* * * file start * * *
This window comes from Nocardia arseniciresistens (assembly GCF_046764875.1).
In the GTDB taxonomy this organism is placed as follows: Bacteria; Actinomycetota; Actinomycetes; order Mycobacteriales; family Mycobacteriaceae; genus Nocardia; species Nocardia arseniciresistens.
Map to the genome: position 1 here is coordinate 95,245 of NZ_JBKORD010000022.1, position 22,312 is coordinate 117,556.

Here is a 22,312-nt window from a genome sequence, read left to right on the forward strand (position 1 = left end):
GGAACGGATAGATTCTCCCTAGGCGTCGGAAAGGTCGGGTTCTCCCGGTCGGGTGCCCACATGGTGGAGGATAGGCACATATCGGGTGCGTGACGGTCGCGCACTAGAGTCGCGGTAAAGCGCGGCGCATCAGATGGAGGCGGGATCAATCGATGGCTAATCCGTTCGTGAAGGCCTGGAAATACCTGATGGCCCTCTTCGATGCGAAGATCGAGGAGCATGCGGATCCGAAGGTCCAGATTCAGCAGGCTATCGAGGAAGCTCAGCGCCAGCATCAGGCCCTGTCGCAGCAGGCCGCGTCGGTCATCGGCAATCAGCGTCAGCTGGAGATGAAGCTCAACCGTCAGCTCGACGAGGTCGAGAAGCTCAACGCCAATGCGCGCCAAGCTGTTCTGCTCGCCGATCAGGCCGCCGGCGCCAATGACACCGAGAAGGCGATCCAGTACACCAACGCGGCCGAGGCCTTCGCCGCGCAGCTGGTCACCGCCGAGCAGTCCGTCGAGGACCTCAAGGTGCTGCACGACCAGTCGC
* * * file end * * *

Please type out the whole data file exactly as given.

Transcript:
This window comes from Nocardia arseniciresistens (assembly GCF_046764875.1).
In the GTDB taxonomy this organism is placed as follows: Bacteria; Actinomycetota; Actinomycetes; order Mycobacteriales; family Mycobacteriaceae; genus Nocardia; species Nocardia arseniciresistens.
Map to the genome: position 1 here is coordinate 95,245 of NZ_JBKORD010000022.1, position 22,312 is coordinate 117,556.

Here is a 22,312-nt window from a genome sequence, read left to right on the forward strand (position 1 = left end):
GGAACGGATAGATTCTCCCTAGGCGTCGGAAAGGTCGGGTTCTCCCGGTCGGGTGCCCACATGGTGGAGGATAGGCACATATCGGGTGCGTGACGGTCGCGCACTAGAGTCGCGGTAAAGCGCGGCGCATCAGATGGAGGCGGGATCAATCGATGGCTAATCCGTTCGTGAAGGCCTGGAAATACCTGATGGCCCTCTTCGATGCGAAGATCGAGGAGCATGCGGATCCGAAGGTCCAGATTCAGCAGGCTATCGAGGAAGCTCAGCGCCAGCATCAGGCCCTGTCGCAGCAGGCCGCGTCGGTCATCGGCAATCAGCGTCAGCTGGAGATGAAGCTCAACCGTCAGCTCGACGAGGTCGAGAAGCTCAACGCCAATGCGCGCCAAGCTGTTCTGCTCGCCGATCAGGCCGCCGGCGCCAATGACACCGAGAAGGCGATCCAGTACACCAACGCGGCCGAGGCCTTCGCCGCGCAGCTGGTCACCGCCGAGCAGTCCGTCGAGGACCTCAAGGTGCTGCACGACCAGTCGC